I don’t know if photographic exposure is a thorny issue for anyone but speaking more literally, the subject of this first image is definitely thorny!
These images may seem under exposed but if they are slightly dark, that is because it was a very dark day for our Taste of Gower walk at Southgate on the Gower Peninsula. Personally I would describe the walk as exhilarating but I accept that it would not suit everyone. There was still colour to be seen on such a dark day – the Whin (or Gorse if you prefer) and the fungi to be found in the grass was a welcome break to the slate grey of the clouds and sea.
On many of the walks I take I rarely see many other people – one or two at most. However, there is always evidence that others walk the same routes. In this case, apart from the fact that the footpath is well trodden anyway, there were cycle tracks, footprints, trampled mushrooms and the hoof prints of horses.
There are almost always the sounds of human activity in the background and this walk was no exception. The sound clip on this post has the sound of farm machinery in the background along with the twitter and caws of birds. The ambient sound is partly made up of the distant motorway but more noticeable is the constant “flicker” of the electricity pylons under which I was standing. And then there is a human/canine encounter as well.
The view looking north up the small welsh valley where Welsh Valleys Alpacas is situated. It is a beautiful spot in the welsh countryside and features not only the alpacas (see the review of the week gallery below), but also this lake and some great woodland.
Autumn is here and posting this image of a mushroom may be appropriate within the order of the seasons, but it was not the first of my varied activities last weekend. In fact, this photo was taken mid week and the mushroom, which was convex in shape last weekend, has now moved on to its concave form that comes relatively quickly for fungi.
Mushroom hunting was the first of my activities last Sunday. The walk through our local woods was organised by the Friends of Coedbach Park and led by Steve Protheroe of Swansea Parks Dept. It was a real eye opener to anyone with an interest but little or no experience. The number and range of mushrooms was unexpected and made for a very gratifying event.
Visit the StillWalks Flickr Photostream to see the other mushrooms we found. Unfortunately, the mushrooms are not yet identified in the image names – Steve, the expert, is currently away – but as soon as I am able, I will update that to provide both common and latin names for each one.
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Last Sunday morning I went to the park thinking I was going to be late to join the Friends of Coedbach Park on a hunt for mushrooms and toadstools. There was a great deal of activity in the park with two football and matches and a rugby game going on and others waiting in the wing.
I walked around the woods but could find nobody looking for mushrooms or fungi of any sort – I found some mushrooms though – you can see them on Instagram! I should have checked my diary, I would have found the event is down for next Sunday, so I won’t miss it after all.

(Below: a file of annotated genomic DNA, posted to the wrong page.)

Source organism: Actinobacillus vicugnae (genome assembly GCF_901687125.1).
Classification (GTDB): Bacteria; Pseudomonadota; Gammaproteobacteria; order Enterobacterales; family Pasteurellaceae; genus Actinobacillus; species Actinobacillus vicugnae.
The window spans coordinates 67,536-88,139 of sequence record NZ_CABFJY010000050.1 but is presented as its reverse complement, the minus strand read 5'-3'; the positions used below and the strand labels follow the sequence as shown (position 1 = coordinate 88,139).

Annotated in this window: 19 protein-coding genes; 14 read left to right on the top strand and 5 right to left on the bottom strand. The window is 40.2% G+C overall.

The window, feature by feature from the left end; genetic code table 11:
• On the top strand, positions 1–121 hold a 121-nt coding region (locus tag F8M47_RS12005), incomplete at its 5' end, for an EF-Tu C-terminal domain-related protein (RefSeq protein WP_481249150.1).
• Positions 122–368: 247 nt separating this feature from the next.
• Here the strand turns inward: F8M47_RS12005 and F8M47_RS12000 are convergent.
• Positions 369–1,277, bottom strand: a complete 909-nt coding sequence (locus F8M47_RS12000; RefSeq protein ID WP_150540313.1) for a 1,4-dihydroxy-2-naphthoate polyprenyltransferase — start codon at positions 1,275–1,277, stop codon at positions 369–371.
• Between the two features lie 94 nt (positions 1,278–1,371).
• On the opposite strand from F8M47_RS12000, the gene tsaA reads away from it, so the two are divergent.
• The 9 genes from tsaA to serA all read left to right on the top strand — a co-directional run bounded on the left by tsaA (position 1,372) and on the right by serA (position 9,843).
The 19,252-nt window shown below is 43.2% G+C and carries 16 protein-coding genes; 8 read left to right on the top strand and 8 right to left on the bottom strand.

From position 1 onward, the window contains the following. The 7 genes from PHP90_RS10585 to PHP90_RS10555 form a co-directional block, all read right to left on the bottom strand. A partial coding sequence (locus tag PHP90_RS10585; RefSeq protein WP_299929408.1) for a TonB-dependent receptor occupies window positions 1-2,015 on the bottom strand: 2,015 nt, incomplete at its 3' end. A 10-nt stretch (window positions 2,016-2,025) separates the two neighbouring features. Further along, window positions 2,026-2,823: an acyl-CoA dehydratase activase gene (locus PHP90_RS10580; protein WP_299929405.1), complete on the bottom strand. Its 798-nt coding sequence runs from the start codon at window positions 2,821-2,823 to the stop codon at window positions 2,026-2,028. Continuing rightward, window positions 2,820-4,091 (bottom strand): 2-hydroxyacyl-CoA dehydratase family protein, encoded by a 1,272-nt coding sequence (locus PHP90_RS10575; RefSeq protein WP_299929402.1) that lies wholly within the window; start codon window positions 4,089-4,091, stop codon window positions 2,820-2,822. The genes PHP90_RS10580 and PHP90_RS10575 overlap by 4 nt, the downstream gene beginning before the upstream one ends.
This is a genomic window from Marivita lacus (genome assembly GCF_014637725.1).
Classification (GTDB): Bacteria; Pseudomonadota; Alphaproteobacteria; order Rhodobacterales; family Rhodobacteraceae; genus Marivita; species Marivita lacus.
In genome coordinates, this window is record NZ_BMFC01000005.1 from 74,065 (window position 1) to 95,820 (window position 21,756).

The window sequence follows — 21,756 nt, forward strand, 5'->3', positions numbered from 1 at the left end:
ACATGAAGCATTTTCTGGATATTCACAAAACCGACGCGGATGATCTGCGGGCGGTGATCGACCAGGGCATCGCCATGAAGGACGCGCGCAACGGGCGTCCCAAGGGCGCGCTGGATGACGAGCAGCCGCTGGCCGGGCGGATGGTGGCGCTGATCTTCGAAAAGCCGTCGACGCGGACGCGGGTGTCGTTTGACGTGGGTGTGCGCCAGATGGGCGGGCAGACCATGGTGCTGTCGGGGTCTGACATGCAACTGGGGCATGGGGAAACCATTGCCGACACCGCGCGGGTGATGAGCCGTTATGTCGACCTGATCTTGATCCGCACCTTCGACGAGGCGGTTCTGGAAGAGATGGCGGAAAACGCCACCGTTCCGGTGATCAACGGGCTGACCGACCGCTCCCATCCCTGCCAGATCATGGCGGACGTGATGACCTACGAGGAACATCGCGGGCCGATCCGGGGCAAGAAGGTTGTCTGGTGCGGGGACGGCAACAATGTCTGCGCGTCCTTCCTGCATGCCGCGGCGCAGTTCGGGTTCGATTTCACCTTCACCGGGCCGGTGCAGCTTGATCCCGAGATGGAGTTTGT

In the meantime I carried on with my walk and took the opportunity to focus on fences instead and here are a few of the shots I took.
You can use the new Donate button below to help StillWalks, pay what you want and receive a download of this week’s featured StillWalks video “Troserch Woodland Walk“, click the image below to watch the sample.
Following this week’s posts of phone photos from Fforest and the issues that go along with the processing of them for use in a StillWalks video, I have now reviewed the sounds recorded on my phone from the same walk and for me, this too leaves something to be desired. Below is a sample clip – towards the end of it there is some lovely birdsong!
I used the free RODE app for the recording but not the mic they make to go with it. Much as I would like to have one of these, the main purpose of my trials with phone photography and recording is to assess the quality that can be produced at the basic (free) level and compare it to using StillWalks’ higher end equipment.
I have finished going through the images for a StillWalks video and based on them alone, I would suggest that the finished product will be best viewed on a phone or tablet. The sound, however, may be more of a problem. It is likely that most people would not be aware that the sound quality is not up to scratch and that is understandable and no fault of anyone’s.
It comes down to what I call the “Wow Factor”. It is easy to accept lower quality in something if you have nothing to compare it with. However, the better the quality, the greater the impact or Wow Factor – whether it is recognized as such or not.
It is probably the sound that does most to take you to the location of a StillWalk and so it is important to me to do what I can to ensure this is as good as I can get it. The proof, as they say, will be in the pudding! I will post the finished video on the blog when it is completed and you can judge for yourselves.